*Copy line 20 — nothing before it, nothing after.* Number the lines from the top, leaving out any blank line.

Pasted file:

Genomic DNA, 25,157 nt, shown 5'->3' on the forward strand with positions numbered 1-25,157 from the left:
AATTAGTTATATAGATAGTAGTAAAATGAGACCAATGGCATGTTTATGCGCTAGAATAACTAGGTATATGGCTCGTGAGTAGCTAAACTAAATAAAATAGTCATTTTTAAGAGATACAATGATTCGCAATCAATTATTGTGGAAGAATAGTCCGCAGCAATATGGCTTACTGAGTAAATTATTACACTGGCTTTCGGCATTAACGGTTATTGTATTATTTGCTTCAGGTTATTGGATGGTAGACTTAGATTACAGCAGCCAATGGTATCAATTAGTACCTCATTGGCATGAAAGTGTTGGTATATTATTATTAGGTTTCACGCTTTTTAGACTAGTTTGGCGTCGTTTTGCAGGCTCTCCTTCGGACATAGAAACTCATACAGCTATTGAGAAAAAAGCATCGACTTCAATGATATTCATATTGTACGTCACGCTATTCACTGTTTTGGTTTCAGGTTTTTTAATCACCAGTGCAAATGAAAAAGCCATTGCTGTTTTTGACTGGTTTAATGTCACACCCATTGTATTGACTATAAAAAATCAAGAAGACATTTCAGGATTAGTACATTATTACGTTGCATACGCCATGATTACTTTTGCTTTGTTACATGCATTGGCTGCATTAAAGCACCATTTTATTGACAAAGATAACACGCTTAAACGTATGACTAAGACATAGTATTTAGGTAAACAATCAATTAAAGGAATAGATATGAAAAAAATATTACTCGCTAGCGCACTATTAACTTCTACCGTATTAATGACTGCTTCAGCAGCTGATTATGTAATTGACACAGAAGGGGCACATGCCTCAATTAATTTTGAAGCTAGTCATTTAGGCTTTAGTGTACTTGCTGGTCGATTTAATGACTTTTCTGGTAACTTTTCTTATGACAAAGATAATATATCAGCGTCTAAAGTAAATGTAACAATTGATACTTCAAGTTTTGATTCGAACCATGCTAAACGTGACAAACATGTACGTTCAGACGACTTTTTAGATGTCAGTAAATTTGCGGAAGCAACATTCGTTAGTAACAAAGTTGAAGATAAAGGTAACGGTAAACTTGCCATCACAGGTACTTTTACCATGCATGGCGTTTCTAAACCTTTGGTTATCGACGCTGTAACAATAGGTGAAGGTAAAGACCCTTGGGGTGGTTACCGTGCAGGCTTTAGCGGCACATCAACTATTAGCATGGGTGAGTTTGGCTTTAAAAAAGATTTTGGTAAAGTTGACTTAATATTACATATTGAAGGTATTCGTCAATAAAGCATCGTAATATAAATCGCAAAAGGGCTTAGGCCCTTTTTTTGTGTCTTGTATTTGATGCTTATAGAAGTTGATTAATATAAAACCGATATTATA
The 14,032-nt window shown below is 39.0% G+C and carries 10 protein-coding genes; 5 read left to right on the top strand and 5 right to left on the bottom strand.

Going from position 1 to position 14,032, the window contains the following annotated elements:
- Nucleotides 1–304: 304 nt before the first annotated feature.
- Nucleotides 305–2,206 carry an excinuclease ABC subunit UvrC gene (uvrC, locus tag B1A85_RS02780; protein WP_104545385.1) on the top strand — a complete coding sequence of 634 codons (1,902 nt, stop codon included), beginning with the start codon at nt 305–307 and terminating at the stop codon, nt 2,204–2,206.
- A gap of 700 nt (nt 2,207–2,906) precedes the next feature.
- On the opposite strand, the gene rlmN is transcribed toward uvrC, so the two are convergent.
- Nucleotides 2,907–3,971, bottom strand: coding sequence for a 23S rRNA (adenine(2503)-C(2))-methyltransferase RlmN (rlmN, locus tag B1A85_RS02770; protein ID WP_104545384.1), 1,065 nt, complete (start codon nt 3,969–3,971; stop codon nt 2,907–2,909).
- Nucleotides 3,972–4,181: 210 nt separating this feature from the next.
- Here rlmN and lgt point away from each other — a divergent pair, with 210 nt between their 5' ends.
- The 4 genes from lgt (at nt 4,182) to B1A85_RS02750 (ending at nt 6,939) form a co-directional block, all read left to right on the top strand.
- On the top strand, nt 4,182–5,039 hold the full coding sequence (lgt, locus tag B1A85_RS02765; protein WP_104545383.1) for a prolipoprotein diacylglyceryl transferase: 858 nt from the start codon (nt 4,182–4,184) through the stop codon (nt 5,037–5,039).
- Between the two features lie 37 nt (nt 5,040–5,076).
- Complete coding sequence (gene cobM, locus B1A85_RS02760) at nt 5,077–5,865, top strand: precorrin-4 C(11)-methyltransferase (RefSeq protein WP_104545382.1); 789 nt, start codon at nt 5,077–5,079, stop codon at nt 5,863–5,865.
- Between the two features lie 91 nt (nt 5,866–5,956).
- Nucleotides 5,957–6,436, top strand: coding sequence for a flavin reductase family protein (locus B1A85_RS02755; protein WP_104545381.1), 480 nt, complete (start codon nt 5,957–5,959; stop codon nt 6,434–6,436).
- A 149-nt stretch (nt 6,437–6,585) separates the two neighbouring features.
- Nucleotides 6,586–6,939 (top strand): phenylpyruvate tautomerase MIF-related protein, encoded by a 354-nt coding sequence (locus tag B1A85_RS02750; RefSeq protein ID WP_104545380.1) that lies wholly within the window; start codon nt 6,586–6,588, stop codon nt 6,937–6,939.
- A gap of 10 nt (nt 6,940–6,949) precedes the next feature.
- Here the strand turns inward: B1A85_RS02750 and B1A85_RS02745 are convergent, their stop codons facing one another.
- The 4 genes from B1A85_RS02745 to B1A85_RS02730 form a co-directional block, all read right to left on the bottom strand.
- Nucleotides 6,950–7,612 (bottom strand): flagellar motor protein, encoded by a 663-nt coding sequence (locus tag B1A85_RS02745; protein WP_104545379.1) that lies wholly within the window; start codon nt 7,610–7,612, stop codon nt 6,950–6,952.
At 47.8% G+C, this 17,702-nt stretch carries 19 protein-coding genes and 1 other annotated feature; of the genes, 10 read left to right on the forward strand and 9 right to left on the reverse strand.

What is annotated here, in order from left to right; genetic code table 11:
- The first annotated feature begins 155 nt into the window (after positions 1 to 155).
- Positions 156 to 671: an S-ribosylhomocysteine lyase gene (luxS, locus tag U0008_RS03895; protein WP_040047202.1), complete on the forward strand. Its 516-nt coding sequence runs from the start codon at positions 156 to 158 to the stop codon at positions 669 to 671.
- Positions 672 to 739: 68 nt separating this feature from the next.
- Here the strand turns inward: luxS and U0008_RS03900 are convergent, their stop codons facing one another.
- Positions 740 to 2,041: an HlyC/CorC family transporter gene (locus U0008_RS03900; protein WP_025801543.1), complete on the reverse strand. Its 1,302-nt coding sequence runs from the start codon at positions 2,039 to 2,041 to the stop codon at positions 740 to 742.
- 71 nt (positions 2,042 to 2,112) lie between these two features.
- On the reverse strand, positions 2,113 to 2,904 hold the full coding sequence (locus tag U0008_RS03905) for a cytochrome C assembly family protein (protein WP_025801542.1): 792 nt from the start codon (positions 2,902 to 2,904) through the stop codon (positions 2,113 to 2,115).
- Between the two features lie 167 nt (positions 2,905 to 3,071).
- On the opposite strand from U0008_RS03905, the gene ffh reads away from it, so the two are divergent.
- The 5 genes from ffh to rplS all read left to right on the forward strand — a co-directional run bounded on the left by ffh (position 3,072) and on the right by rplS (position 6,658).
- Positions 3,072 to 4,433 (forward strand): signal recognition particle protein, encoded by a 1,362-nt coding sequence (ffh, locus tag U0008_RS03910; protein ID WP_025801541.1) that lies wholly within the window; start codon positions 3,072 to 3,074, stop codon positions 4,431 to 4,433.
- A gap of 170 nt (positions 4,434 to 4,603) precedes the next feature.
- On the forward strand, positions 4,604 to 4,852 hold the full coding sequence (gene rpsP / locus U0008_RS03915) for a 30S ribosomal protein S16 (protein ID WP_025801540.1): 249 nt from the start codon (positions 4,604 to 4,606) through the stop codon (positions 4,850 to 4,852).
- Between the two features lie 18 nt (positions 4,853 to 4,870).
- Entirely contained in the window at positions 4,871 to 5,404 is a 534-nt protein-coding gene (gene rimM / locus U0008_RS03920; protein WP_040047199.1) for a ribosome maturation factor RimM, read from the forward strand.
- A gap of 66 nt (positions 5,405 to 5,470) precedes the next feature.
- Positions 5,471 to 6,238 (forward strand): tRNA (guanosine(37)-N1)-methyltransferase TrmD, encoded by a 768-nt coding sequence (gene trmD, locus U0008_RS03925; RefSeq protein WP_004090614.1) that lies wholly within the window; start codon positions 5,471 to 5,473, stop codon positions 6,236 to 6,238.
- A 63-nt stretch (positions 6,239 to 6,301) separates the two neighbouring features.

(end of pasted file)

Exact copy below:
- A gap of 10 nt (nt 6,940–6,949) precedes the next feature.